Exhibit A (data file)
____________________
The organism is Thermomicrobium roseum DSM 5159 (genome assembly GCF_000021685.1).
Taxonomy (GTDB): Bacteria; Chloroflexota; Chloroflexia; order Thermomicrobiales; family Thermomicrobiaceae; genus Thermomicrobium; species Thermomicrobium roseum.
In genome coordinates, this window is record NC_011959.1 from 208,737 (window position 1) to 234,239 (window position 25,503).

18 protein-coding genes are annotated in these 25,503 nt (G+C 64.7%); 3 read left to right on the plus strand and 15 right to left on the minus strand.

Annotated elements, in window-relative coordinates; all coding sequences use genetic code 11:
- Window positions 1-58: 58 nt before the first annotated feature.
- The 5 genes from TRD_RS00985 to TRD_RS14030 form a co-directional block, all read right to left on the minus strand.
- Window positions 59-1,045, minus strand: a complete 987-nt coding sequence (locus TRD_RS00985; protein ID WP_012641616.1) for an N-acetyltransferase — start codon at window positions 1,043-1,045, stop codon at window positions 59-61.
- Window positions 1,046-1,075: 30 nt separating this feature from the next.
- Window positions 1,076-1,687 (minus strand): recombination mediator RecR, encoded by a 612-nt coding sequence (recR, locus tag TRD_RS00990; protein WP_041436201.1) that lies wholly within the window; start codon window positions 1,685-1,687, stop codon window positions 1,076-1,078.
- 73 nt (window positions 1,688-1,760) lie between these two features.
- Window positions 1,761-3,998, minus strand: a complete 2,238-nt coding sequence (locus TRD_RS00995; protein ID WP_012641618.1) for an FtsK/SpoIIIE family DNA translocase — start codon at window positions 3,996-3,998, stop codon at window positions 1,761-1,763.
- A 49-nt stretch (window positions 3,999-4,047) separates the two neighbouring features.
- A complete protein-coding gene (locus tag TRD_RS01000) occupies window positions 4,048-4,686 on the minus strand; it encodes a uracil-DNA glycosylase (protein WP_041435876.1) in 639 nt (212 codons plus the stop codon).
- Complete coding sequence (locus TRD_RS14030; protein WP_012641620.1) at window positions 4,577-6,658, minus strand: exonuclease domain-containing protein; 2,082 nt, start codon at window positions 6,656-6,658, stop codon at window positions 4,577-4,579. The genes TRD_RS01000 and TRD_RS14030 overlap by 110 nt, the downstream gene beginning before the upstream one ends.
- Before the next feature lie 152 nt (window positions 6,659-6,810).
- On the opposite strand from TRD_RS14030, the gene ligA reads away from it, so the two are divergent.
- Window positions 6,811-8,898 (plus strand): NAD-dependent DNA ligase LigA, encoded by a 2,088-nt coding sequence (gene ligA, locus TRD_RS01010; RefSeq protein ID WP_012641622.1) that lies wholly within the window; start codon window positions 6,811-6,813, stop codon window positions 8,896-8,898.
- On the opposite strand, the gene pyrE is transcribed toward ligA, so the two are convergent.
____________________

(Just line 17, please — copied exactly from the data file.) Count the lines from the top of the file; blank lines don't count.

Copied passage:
- On the opposite strand from TRD_RS14030, the gene ligA reads away from it, so the two are divergent.